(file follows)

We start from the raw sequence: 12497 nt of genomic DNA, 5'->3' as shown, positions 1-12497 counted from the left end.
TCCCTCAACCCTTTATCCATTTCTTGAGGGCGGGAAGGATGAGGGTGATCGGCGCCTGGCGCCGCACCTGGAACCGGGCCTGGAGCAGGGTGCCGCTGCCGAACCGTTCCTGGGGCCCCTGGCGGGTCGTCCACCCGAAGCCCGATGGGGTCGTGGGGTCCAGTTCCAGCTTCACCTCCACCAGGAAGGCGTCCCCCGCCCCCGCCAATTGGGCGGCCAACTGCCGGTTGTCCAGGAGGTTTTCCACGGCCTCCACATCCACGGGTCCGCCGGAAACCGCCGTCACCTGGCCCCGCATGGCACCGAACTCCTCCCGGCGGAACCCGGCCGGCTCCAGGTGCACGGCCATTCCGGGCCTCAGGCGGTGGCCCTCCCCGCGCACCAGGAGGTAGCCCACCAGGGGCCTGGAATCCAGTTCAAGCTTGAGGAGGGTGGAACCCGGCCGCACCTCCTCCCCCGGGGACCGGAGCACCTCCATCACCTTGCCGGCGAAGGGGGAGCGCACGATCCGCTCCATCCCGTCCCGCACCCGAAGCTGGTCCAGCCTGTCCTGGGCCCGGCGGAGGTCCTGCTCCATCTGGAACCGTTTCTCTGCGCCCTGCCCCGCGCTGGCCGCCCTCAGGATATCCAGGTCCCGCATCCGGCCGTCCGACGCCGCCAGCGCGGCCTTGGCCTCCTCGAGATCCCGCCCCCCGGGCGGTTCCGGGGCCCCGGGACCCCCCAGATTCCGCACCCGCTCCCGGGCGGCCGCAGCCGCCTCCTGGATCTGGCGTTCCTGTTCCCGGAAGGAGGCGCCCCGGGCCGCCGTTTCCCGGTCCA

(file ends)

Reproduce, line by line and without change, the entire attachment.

We start from the raw sequence: 12497 nt of genomic DNA, 5'->3' as shown, positions 1-12497 counted from the left end.
TCCCTCAACCCTTTATCCATTTCTTGAGGGCGGGAAGGATGAGGGTGATCGGCGCCTGGCGCCGCACCTGGAACCGGGCCTGGAGCAGGGTGCCGCTGCCGAACCGTTCCTGGGGCCCCTGGCGGGTCGTCCACCCGAAGCCCGATGGGGTCGTGGGGTCCAGTTCCAGCTTCACCTCCACCAGGAAGGCGTCCCCCGCCCCCGCCAATTGGGCGGCCAACTGCCGGTTGTCCAGGAGGTTTTCCACGGCCTCCACATCCACGGGTCCGCCGGAAACCGCCGTCACCTGGCCCCGCATGGCACCGAACTCCTCCCGGCGGAACCCGGCCGGCTCCAGGTGCACGGCCATTCCGGGCCTCAGGCGGTGGCCCTCCCCGCGCACCAGGAGGTAGCCCACCAGGGGCCTGGAATCCAGTTCAAGCTTGAGGAGGGTGGAACCCGGCCGCACCTCCTCCCCCGGGGACCGGAGCACCTCCATCACCTTGCCGGCGAAGGGGGAGCGCACGATCCGCTCCATCCCGTCCCGCACCCGAAGCTGGTCCAGCCTGTCCTGGGCCCGGCGGAGGTCCTGCTCCATCTGGAACCGTTTCTCTGCGCCCTGCCCCGCGCTGGCCGCCCTCAGGATATCCAGGTCCCGCATCCGGCCGTCCGACGCCGCCAGCGCGGCCTTGGCCTCCTCGAGATCCCGCCCCCCGGGCGGTTCCGGGGCCCCGGGACCCCCCAGATTCCGCACCCGCTCCCGGGCGGCCGCAGCCGCCTCCTGGATCTGGCGTTCCTGTTCCCGGAAGGAGGCGCCCCGGGCCGCCGTTTCCCGGTCCA